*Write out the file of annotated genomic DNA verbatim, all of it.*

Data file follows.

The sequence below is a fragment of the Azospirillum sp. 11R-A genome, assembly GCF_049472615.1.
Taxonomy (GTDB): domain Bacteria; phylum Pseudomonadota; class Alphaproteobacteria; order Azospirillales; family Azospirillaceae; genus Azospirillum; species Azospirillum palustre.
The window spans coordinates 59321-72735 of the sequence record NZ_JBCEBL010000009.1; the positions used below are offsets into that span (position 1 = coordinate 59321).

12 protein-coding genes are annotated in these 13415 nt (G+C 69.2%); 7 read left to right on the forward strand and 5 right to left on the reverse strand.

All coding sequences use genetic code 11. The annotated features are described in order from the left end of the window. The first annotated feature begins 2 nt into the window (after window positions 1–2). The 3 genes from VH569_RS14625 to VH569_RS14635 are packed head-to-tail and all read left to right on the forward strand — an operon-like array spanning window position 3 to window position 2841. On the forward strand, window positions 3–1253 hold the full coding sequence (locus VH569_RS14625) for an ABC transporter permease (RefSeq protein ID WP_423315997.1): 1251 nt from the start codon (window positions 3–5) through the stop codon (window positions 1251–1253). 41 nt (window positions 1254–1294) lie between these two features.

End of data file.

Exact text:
The sequence below is a fragment of the Azospirillum sp. 11R-A genome, assembly GCF_049472615.1.
Taxonomy (GTDB): domain Bacteria; phylum Pseudomonadota; class Alphaproteobacteria; order Azospirillales; family Azospirillaceae; genus Azospirillum; species Azospirillum palustre.
The window spans coordinates 59321-72735 of the sequence record NZ_JBCEBL010000009.1; the positions used below are offsets into that span (position 1 = coordinate 59321).

12 protein-coding genes are annotated in these 13415 nt (G+C 69.2%); 7 read left to right on the forward strand and 5 right to left on the reverse strand.

All coding sequences use genetic code 11. The annotated features are described in order from the left end of the window. The first annotated feature begins 2 nt into the window (after window positions 1–2). The 3 genes from VH569_RS14625 to VH569_RS14635 are packed head-to-tail and all read left to right on the forward strand — an operon-like array spanning window position 3 to window position 2841. On the forward strand, window positions 3–1253 hold the full coding sequence (locus VH569_RS14625) for an ABC transporter permease (RefSeq protein ID WP_423315997.1): 1251 nt from the start codon (window positions 3–5) through the stop codon (window positions 1251–1253). 41 nt (window positions 1254–1294) lie between these two features.